UNITED STATES of America, Plaintiff-Appellee, v. Timothy Joseph AUBRY, a.k.a. Tweety, a.k.a. FNU LNU, Defendant-Appellant.
Timothy Aubry appeals his lifetime supervised release term. He argues that his lifetime supervised release term was procedurally unreasonable because the district court failed to adequately explain its decision, and substantively unreasonable because the district court ignored 18 U.S.C. § 3553(a)’s mandate to impose a sufficient term no greater than necessary.
We generally review the reasonableness of a sentence under a deferential abuse-of-discretion standard of review. Gall v. United States, 552 U.S. 38, 41, 128 S.Ct. 586, 169 L.Ed.2d 445 (2007). We determine, first, whether the district court committed any significant procedural error, and second, whether the sentence was substantively reasonable under the totality of the circumstances. United States v. Turner, 626 F.3d 566, 573 (11th Cir. 2010).
In analyzing a sentence for significant procedural error, we examine factors such as whether the district court failed to calculate (or improperly calculated) the guideline range, treated the guidelines as mandatory, failed to consider the § 3553(a) factors, selected a sentence based on clearly erroneous facts, or failed to adequately explain the chosen sentence. Gall, 552 U.S. at 51, 128 S.Ct. 586. A district court, in explaining its sentence, is not required to explicitly articulate its consideration of each sentencing factor, so long as the record reflects the court’s consideration of many of those factors. United States v. Ghertler, 605 F.3d 1256, 1262 (11th Cir. 2010); but see United States v. Livesay, 525 F.3d 1081, 1093 (11th Cir. 2008) (holding a district court’s sentence was procedurally unreasonable where it failed to give any reasoning or indication of an explanation beyond listing the § 3553(a) factors).
Where a district court offers a party an opportunity to object and that party does not object to procedural reasonableness at the time of sentencing, we review for plain error. United States v. Vandergrift, 754 F.3d 1303, 1307 (11th Cir. 2014). In order to establish plain error, a party must show that (1) the district court erred; (2) the error was plain; and (3) the error affected the party’s substantial rights. United States v. Olano, 507 U.S. 725, 732, 113 S.Ct. 1770, 123 L.Ed.2d 508 (1993). If all three conditions are met, we may exercise our discretion to notice a forfeited error, but only if the error seriously affected the fairness, integrity, or public reputation of judicial proceedings. Id.
We look at whether the sentence is substantively reasonable under the totality of the circumstances. United States v. Tome, 611 F.3d 1371, 1378 (11th Cir. 2010). The weight accorded to any given § 3553(a) factor is a matter committed to the sound discretion of the district court. United States v. Clay, 483 F.3d 739, 743 (11th Cir. 2007). A district court, however, abuses its discretion when it (1) fails to afford consideration to relevant factors that were due significant weight; (2) gives significant weight to an improper or irrelevant factor; or (3) commits a clear error of judgment in considering the proper factors. United States v. Irey, 612 F.3d 1160, 1189 (11th Cir. 2010) (en banc). We will remand only if we are left with the definite and firm conviction that the district court committed a clear error of judgment in weighing the § 3553(a) factors. Id. at 1190.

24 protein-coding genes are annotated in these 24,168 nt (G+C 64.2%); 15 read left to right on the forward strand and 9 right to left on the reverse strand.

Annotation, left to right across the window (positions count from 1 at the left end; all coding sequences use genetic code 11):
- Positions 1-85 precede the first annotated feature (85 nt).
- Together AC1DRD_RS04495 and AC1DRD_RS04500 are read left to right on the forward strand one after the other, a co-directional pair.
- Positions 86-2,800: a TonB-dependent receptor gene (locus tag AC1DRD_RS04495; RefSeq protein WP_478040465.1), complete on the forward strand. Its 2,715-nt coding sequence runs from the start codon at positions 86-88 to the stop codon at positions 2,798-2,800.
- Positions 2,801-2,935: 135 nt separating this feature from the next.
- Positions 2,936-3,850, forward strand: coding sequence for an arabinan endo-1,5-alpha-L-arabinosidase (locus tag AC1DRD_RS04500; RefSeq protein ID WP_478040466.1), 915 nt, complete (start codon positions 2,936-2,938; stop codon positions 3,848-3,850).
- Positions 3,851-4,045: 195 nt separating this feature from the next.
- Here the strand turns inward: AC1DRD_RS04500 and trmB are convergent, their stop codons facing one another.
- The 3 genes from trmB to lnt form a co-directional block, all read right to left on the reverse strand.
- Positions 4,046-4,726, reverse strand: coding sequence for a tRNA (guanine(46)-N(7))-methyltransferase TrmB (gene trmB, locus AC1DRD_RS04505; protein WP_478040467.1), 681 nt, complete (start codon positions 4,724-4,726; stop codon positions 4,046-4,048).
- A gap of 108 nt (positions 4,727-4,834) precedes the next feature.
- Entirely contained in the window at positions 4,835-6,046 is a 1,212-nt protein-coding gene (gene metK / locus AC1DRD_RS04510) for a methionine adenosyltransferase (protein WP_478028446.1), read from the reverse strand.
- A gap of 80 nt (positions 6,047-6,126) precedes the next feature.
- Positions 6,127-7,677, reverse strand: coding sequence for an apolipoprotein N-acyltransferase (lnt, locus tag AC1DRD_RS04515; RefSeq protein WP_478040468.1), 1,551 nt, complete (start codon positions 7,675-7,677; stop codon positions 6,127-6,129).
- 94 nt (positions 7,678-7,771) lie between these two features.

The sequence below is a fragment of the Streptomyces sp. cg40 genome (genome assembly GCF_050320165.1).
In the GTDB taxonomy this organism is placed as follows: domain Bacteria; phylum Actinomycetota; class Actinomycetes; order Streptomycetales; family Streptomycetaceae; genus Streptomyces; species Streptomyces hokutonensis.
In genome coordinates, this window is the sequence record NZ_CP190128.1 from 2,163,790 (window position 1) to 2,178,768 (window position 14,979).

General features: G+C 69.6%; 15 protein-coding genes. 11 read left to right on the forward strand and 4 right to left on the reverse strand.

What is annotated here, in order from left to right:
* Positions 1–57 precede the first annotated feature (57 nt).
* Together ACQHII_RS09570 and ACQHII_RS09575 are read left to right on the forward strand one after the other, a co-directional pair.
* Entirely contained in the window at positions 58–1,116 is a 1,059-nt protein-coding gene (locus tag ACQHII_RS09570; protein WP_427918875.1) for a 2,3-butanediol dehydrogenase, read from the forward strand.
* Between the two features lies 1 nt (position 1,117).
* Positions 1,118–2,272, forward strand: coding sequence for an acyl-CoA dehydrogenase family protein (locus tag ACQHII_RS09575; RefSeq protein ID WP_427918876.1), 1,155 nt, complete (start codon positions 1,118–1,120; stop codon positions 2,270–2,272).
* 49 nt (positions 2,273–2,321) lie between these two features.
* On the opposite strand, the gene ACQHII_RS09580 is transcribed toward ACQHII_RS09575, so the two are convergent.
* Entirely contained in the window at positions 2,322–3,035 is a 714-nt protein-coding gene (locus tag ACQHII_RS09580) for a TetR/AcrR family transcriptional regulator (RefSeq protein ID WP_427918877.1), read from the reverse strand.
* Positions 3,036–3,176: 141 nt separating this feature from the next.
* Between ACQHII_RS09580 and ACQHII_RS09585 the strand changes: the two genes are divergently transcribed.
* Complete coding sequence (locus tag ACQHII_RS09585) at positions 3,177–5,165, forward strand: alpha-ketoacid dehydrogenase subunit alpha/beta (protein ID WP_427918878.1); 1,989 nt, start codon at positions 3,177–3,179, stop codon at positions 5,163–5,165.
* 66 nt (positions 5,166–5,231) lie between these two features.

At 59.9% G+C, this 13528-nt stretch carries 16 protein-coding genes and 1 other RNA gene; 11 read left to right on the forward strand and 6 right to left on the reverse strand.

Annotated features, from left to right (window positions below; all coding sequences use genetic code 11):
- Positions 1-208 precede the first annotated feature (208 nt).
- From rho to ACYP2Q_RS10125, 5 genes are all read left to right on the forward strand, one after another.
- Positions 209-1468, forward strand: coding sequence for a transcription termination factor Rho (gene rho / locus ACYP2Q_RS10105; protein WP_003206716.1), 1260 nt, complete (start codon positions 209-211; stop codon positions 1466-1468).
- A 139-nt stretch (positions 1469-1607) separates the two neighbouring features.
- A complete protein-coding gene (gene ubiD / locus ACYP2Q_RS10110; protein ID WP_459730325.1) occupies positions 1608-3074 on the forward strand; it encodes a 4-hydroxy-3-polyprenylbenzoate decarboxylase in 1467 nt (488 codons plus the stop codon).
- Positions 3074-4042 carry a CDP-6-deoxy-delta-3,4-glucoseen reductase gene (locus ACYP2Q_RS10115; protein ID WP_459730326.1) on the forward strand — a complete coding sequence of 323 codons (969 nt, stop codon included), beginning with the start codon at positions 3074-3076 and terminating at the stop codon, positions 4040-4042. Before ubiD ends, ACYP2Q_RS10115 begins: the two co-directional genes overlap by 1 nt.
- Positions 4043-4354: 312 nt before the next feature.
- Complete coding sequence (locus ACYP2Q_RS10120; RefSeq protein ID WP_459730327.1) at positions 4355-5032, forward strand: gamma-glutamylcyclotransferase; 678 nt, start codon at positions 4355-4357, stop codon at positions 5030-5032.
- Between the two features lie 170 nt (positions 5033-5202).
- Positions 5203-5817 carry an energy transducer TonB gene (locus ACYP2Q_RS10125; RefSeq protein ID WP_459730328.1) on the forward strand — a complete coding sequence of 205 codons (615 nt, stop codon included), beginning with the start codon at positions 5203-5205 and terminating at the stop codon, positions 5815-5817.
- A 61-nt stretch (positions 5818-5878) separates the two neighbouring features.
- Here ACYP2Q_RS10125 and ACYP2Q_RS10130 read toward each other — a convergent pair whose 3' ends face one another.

Congress intended supervised release to assist individuals in their transition to community life, and thus supervised release fulfills rehabilitative ends, distinct from those served by incarceration. United States v. Johnson, 529 U.S. 53, 59, 120 S.Ct. 1114, 146 L.Ed.2d 39 (2000). Accordingly, “[s]entencing courts, in determining the conditions of a defendant’s supervised release, are required to consider, among other factors, ‘the nature and circumstances of the offense and the history and characteristics of the defendant,’ ‘the need ․ to afford adequate deterrence to criminal conduct; ․ to protect the public from further crimes of the defendant; ․ and to provide the defendant with needed educational or vocational training, medical care, or other correctional treatment.’ ” Id. at 59-60, 120 S.Ct. 1114 (quoting 18 U.S.C. § 3553(a) ). Additionally, we may consider a defendant’s ability to petition the district court for modification of the conditions of supervised release when weighing reasonableness under the totality of the circumstances. See United States v. Trailer, 827 F.3d 933, 937-38 (11th Cir. 2016).
Here, the district court did not procedurally err, plainly or otherwise, when it sentenced Aubry to a lifetime term of supervised release because it adequately explained the basis for the sentence and the record indicates its consideration of several of the applicable § 3553(a) factors including the nature and circumstances of Aubry’s offense, his history and characteristics, and the need to provide him with correctional treatment. Furthermore, the supervised release term is not substantively unreasonable in light of the applicable § 3553(a) factors and the totality of the circumstances.